Expungement of a criminal record in California can improve your chance of getting a job, qualifying for specific aid programs, and regaining some civil rights. With the enactment of the Clean Slate Act, the state made it easier for many people to clean their criminal records. Let’s examine both ways you can expunge a criminal conviction in California.
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What Is Expungement in California?
Before we discuss the expungement process, it helps to understand what California means by “expungement” of a criminal conviction.
To “expunge” means to obliterate, destroy, or strike out records and information from files and computer records. The expungement laws and process vary by state.
In some states, expunging a criminal conviction wipes it entirely from the system. Anyone searching the records would not see that you were arrested, much less convicted of a crime. However, that is not the case in California.
In California, expungement is the process of “cleaning your record.” Instead of wiping away the arrest and conviction, expungement only clears the guilty verdict from your criminal record. The criminal charge remains on your arrest record.
If the judge grants an expungement, your guilty verdict or guilty plea is changed to “not guilty” on the record. The judge then dismisses the case.
Therefore, it appears that you were arrested but not found guilty of the crime. The arrest is not erased, but is “cleaned” by dismissing the charges. Therefore, you can honestly answer a question on an employment application or other document that you were never “convicted” of the crime.
What Is the California Clean Slate Act?
In October 2019, the state streamlined the process of expunging some criminal records by passing the Clean Slate Act. Assembly Bill 1076 established an automatic expungement process for most misdemeanor convictions and many non-violent felony convictions.
The eligibility requirements for the automatic expungement relief are:
- You completed probation without any probation violations on record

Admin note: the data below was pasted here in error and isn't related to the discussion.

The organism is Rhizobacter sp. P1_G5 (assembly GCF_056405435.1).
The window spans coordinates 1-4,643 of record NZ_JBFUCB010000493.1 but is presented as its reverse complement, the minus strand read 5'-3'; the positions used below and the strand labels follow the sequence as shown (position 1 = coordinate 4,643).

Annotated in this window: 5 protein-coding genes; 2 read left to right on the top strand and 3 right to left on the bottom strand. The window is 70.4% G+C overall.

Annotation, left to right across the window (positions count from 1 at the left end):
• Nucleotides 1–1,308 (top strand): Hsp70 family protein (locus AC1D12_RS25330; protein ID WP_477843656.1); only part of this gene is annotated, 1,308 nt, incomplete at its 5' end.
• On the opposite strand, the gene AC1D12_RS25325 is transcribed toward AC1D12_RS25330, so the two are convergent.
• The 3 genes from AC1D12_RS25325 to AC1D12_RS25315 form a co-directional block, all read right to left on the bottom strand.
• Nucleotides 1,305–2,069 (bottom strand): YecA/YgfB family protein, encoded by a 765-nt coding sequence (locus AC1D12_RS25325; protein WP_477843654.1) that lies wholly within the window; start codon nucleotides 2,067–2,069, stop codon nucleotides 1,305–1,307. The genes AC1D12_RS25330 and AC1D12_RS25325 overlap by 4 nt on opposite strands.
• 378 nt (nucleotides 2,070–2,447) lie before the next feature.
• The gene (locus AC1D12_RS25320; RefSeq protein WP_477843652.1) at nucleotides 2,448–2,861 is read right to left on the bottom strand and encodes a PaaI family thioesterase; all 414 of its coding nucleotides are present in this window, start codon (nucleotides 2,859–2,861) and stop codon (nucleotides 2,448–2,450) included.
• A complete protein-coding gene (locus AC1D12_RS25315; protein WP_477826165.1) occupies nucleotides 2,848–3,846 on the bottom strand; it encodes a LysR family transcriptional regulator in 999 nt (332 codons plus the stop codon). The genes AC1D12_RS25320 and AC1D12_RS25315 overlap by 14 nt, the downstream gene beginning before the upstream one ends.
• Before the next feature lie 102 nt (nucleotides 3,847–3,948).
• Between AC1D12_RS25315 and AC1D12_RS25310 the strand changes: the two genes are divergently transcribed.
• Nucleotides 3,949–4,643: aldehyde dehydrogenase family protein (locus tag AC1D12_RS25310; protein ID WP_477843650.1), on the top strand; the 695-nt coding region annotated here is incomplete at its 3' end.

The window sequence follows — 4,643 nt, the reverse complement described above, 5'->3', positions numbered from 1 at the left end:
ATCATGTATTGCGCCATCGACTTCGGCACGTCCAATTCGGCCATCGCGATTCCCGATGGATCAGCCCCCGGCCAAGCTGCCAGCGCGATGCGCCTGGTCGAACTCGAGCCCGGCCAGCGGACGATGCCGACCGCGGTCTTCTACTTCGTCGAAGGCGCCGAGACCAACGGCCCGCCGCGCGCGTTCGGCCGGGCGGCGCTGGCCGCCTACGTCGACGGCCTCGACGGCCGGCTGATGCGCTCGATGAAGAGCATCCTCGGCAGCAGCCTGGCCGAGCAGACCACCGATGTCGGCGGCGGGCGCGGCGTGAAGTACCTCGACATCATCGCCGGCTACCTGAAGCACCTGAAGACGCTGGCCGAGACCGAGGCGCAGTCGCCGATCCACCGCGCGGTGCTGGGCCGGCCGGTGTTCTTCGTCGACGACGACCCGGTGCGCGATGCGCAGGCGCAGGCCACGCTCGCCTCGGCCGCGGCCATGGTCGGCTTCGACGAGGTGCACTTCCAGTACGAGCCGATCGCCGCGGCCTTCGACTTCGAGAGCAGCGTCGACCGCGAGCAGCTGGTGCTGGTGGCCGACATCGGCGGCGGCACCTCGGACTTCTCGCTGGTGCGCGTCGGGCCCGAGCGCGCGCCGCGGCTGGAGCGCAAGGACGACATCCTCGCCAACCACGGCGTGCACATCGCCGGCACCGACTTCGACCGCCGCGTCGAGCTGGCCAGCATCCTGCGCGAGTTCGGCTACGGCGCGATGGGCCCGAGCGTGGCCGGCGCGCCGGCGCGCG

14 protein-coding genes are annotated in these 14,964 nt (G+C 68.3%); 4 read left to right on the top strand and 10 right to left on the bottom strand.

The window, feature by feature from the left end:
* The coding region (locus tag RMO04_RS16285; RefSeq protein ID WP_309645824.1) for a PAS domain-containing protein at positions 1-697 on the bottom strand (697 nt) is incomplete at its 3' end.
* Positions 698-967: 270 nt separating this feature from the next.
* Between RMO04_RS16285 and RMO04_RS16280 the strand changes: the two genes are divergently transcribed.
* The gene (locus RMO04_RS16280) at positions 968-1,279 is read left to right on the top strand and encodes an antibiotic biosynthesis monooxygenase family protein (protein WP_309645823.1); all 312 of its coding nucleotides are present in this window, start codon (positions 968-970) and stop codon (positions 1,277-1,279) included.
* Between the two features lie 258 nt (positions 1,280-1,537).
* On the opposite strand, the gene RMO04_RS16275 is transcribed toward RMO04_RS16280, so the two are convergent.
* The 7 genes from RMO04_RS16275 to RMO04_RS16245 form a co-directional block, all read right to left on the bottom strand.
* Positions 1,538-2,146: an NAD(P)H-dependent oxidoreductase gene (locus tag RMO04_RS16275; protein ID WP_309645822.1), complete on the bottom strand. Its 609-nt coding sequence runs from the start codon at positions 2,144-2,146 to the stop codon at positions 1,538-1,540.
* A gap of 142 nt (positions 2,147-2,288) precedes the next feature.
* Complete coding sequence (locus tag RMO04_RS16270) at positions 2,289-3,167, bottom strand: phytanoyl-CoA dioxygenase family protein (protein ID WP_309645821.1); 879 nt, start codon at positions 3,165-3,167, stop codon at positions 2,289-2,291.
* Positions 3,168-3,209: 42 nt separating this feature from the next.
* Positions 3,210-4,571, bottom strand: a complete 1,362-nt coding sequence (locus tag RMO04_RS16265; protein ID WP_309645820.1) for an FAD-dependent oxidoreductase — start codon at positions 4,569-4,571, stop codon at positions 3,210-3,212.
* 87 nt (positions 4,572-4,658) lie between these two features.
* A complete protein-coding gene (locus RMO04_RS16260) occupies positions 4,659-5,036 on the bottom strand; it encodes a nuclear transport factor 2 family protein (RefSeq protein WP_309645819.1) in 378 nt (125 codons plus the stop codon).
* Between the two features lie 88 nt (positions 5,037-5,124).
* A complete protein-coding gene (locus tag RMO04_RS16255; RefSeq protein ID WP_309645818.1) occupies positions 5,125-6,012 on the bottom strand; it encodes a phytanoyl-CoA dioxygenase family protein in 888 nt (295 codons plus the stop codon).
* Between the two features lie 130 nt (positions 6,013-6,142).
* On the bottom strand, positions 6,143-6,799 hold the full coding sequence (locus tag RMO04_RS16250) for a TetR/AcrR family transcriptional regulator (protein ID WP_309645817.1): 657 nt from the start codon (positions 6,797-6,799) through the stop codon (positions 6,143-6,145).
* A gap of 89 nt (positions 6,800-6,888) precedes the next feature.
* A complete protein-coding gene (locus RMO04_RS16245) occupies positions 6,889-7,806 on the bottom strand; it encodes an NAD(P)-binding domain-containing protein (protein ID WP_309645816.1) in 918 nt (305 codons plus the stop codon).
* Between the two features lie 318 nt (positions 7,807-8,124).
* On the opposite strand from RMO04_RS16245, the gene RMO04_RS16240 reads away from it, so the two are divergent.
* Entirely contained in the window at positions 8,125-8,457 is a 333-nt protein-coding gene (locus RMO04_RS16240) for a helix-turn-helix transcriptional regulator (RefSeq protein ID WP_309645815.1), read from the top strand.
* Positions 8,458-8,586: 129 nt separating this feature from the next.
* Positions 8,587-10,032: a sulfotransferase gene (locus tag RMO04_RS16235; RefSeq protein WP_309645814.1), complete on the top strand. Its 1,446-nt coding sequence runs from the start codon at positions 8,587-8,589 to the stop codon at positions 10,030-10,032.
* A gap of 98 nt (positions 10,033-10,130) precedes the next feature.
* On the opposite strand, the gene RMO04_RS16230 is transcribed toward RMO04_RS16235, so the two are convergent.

- You’re not currently facing any criminal charges
- There’s no requirement to register as a sex offender
- You’re not currently on parole or probation for another criminal charge
The criminal offense in question cannot be an offense that is excluded from the list of eligible offenses for expungement. AB 1076 provides for sealing arrest records for misdemeanors and non-violent felonies that did not result in an arrest and the sealing of expunged convictions.
Sealing records is an additional step in cleaning your criminal records that benefits you. The clerk of court cannot release your expunged criminal history to a private enterprise or private individual.
The other good part of the Clean Slate Act is that it is free. The automatic process does not cost you anything. Therefore, it removes the financial burden of expunging records many people could not afford.
The process is codified under California Penal Code §851.93. The California Department of Justice reviews the criminal justice databases for the entire state each month. It identifies persons who qualify for automatic expungement.
If you are eligible for relief, you do not need to file a petition or other form with the court. The DOJ notifies the court of your eligibility so it can consider expungement.
Convictions Before January 1, 2021 Require an Expungement Petition